Saturday, January 23, 2010

The US Supreme Court

I'll be brief, and here's my brief: until this week's Supreme Court ruling on corporate election funding, we could all choose to close our eyes and pretend that our country was not for sale to the highest bidder. Now, though, it's legal.

By what stretch of the judicial imagination vast corporations wielding billions of dollars become "people" I am unable to say. But what I have been saying for years now, first in "The Bush Diaries" and now in "The Buddha Diaries" is official and surely undeniable. We live in an oligarchy at best, at worst a simple plutocracy. Who can any longer deny this simple truth?

It has been the work of thirty years and more. We thank President Gerald R. Ford for John Paul Stevens; we thank Ronald Reagan for Antonin Scalia and Anthony M. Kennedy; we thank George Bush Sr. for Clarence Thomas; we thank Bush Jr. for Samuel Alito and Chief Justice Roberts--the five wise men who hold American justice in their hands, and now apparently American politics, too. The Court that cynically--and disastrously--gave us George W. Bush now hands us the corpse of democracy.

These men, I've heard it said, pay homage at the altar of the US Constitution. Did the framers of that supposedly sacrosanct document see democracy thus? I like to think not. But now, as I see it, the form of government that the founders foresaw is a thing of the past in this part of the world. I trust it will raise its head somewhere in some other unlikely place, but who knows. The world is an increasingly weird and uncomfortable place. It may be time for a definitive eulogy.

Have a great weekend, friends!

8 comments:

Adam said...

Part of me wholeheartedly agrees. However, I have a close friend that practices campaign finance law and he said the following: "corporations should be able to make independent expenditures. Regulate the hell out of them, but allow them. Otherwise, you just have people like me figuiring out ways to get the same thing done WITHOUT regulation--so then no one knows who the f$%* is saying what about who and how much they are spending on it."

Just something to think about. Seems like either way, the people are the ones getting screwed.

Gary said...

There is no more wild and no isolation from those who control the flow of information and money.
Democracy was sold to corporations long ago.

Elitists in power have tended to become isolated by power and their wisdom has been stripped away by that isolation.

ADAM IT IS A f$%*ing PLUTOCRACY! Money talks etc

Corporations have the world in their hands and the US Supreme Court is a direct reflection of the last 40 years of conservative manipulation of this check against balance. The stock market and insurance companies with the banking sector have control of their/our world.

It seems to me that my decisions at Home Depot,
Whole Foods or AT&T are the only place I can regulate my freedom of choice. What I buy and how I spend and if I vote can make a difference though I really can't measure it's overall effect.

Words like supreme and wealth seem to define success.

I look to art and science to discover what is beautiful and reasonable.

I look to politics and government to see what is marginalized and compromised.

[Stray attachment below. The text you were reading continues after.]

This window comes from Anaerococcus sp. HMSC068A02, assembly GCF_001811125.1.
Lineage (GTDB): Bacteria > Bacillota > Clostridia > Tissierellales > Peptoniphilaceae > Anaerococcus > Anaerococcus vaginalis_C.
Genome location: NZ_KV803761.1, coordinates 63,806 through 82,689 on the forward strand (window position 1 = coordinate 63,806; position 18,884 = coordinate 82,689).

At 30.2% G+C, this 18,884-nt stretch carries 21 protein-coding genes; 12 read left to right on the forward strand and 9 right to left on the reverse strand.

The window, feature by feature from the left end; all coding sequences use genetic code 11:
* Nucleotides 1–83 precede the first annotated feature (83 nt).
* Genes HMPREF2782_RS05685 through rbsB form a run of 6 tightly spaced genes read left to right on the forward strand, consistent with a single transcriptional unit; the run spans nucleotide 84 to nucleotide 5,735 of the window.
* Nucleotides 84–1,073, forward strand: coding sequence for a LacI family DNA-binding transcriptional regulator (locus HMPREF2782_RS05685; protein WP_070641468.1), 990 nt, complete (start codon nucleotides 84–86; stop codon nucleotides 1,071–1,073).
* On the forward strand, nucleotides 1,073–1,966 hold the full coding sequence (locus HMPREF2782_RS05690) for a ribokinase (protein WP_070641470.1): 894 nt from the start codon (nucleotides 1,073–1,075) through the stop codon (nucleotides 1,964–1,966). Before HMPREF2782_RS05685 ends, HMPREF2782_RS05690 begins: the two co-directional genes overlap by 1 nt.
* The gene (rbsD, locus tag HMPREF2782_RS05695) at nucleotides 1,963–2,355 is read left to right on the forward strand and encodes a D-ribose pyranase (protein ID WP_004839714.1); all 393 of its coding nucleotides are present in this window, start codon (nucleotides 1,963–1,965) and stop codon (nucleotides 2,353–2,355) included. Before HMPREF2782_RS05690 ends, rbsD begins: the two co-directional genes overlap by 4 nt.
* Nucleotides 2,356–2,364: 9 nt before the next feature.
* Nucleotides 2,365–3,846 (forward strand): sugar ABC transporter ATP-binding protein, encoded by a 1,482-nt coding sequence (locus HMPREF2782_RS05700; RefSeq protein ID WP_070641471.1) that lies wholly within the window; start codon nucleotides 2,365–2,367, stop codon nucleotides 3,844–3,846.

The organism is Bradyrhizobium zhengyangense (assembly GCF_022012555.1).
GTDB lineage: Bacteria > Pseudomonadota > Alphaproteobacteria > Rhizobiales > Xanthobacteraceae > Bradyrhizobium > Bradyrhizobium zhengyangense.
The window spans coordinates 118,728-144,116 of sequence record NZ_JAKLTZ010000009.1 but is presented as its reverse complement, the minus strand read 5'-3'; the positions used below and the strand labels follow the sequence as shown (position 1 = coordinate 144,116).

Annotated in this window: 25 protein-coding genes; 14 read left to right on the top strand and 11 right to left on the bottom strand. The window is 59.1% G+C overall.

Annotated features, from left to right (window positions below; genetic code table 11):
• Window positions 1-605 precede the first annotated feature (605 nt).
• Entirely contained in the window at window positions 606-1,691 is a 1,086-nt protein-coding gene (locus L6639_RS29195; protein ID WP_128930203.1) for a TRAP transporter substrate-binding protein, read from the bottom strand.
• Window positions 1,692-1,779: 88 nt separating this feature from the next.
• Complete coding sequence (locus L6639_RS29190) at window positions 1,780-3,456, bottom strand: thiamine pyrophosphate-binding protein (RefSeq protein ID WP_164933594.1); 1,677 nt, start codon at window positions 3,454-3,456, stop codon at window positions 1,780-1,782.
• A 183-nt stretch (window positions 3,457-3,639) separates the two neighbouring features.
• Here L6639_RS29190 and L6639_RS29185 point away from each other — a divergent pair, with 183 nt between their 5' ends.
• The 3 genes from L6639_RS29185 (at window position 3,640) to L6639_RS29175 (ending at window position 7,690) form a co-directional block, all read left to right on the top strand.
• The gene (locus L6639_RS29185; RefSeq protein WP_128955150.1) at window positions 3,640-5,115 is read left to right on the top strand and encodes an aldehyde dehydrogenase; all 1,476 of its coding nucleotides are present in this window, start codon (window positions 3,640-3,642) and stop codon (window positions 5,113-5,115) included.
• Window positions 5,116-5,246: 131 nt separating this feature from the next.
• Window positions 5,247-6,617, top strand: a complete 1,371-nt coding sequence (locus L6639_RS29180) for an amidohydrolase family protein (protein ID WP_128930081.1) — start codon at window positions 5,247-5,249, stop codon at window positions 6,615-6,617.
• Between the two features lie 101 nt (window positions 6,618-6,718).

I look in my boys eyes and hearts to see the joy and hope for the future they wish to make for their lives. I'll work with them to do what we can and give them the tools to do so if possible.

robin andrea said...

Actually John Paul Stevens wrote an eloquent dissenting opinion. I can't remember who nominated Anthony Kennedy, but he's the fifth schmuck in this gang.

mandt said...

Time to go underground

John Torcello said...

I saw a bumper sticker the other day: 49% of Americans agree with 90% of the world.

When a powerful minority can no longer 'win' by a simple majority; all sorts of distortions of influence, redefinition of terms, and the practice of and adherence to basic democratic principles disappear.

It seems the Cold War never ended; because of its own seeming insecurity, in an effort to self-perpetuate itself and convince the world; unregulated capitalism has shifted to a battle with its own citizens.

Borrowing from Peter's theme, it seems relentless 'Persistence' belongs to opposing thought too.

LillianAbel said...

As part of the declining middle class this leads me to comment: Money and Corporations have a stranglehold on the public. Insurance companies and banks have total control of the people's financial behavior. When everyone survives by living in constant debt due to the high cost of necessities such as housing, utilities, insurance and health care, they are doomed to pay the high interest of debt for their lifetime. Just 30 years ago the people could pay off their debts long before retirement. and 20 years ago "homelessness" was rare. If living on credit were nonexistent, everything would be affordable. The people are paying as much as 75% (25% is acceptable) of their income on housing alone.

The banks are paying low interest on savings and charging high interest on loans. The bank executives are receiving obscene bonuses.

PeterAtLarge said...

Thanks, all, for these thoughtful responses! May we all come together in seeking out a more sustainable future...

They call him James Ure said...

It's become a nightmare. A lot of people aren't talking about the international connection with this ruling.

Due to our lovely global economy we have multi-national corporations that would technically allow foreigners to influence our political process. Niiiiice.

As a historian I can tell you that the founders would be furious over how far we've shifted.